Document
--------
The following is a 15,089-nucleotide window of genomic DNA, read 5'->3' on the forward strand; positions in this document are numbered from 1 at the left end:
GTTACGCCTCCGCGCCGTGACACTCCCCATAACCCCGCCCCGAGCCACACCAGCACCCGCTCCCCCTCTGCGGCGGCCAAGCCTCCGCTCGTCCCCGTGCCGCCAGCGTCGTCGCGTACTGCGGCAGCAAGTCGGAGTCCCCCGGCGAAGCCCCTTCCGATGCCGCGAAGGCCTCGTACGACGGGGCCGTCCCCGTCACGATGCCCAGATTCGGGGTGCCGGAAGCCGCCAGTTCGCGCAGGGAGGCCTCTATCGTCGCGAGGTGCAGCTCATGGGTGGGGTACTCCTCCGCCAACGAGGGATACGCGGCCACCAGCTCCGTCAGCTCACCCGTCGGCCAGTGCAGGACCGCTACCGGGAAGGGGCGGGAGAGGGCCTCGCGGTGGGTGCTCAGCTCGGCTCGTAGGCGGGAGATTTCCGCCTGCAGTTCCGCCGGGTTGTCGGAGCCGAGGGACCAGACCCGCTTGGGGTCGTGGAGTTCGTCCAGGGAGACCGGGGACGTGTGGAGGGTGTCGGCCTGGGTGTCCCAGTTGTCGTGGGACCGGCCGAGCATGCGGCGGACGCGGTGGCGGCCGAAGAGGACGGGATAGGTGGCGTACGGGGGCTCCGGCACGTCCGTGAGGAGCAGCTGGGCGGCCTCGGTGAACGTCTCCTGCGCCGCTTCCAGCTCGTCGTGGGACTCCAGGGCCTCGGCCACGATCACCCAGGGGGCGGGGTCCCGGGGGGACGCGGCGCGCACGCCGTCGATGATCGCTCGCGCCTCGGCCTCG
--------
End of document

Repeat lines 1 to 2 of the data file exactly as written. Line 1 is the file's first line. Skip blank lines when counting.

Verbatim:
The following is a 15,089-nucleotide window of genomic DNA, read 5'->3' on the forward strand; positions in this document are numbered from 1 at the left end:
GTTACGCCTCCGCGCCGTGACACTCCCCATAACCCCGCCCCGAGCCACACCAGCACCCGCTCCCCCTCTGCGGCGGCCAAGCCTCCGCTCGTCCCCGTGCCGCCAGCGTCGTCGCGTACTGCGGCAGCAAGTCGGAGTCCCCCGGCGAAGCCCCTTCCGATGCCGCGAAGGCCTCGTACGACGGGGCCGTCCCCGTCACGATGCCCAGATTCGGGGTGCCGGAAGCCGCCAGTTCGCGCAGGGAGGCCTCTATCGTCGCGAGGTGCAGCTCATGGGTGGGGTACTCCTCCGCCAACGAGGGATACGCGGCCACCAGCTCCGTCAGCTCACCCGTCGGCCAGTGCAGGACCGCTACCGGGAAGGGGCGGGAGAGGGCCTCGCGGTGGGTGCTCAGCTCGGCTCGTAGGCGGGAGATTTCCGCCTGCAGTTCCGCCGGGTTGTCGGAGCCGAGGGACCAGACCCGCTTGGGGTCGTGGAGTTCGTCCAGGGAGACCGGGGACGTGTGGAGGGTGTCGGCCTGGGTGTCCCAGTTGTCGTGGGACCGGCCGAGCATGCGGCGGACGCGGTGGCGGCCGAAGAGGACGGGATAGGTGGCGTACGGGGGCTCCGGCACGTCCGTGAGGAGCAGCTGGGCGGCCTCGGTGAACGTCTCCTGCGCCGCTTCCAGCTCGTCGTGGGACTCCAGGGCCTCGGCCACGATCACCCAGGGGGCGGGGTCCCGGGGGGACGCGGCGCGCACGCCGTCGATGATCGCTCGCGCCTCGGCCTCG